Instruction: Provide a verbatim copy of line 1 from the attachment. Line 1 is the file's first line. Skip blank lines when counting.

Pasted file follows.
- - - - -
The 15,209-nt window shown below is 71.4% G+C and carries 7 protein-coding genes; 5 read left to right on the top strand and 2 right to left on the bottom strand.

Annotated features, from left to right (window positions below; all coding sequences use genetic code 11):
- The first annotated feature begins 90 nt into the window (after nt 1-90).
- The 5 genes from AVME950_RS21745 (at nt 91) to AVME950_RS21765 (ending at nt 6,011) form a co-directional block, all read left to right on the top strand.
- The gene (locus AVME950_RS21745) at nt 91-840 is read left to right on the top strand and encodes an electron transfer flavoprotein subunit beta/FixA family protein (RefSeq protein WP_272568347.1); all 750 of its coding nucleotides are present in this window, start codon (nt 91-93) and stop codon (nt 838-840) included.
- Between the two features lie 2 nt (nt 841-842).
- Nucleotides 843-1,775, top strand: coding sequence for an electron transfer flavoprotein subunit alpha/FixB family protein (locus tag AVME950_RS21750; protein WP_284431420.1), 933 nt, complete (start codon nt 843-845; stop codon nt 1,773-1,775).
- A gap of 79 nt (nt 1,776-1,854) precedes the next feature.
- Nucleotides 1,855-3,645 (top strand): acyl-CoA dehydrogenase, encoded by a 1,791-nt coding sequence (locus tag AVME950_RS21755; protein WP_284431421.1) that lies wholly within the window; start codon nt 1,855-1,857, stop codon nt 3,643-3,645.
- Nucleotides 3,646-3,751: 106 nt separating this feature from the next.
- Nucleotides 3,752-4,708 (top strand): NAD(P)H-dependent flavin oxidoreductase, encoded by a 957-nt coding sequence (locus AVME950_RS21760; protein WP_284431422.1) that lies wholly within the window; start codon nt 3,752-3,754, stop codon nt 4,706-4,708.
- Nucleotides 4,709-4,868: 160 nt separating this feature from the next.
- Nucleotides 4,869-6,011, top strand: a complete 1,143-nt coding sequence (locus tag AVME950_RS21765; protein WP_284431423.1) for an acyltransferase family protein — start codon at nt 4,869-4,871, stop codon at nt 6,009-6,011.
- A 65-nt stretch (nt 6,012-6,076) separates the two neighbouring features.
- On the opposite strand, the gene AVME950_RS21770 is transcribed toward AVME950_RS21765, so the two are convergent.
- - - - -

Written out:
The 15,209-nt window shown below is 71.4% G+C and carries 7 protein-coding genes; 5 read left to right on the top strand and 2 right to left on the bottom strand.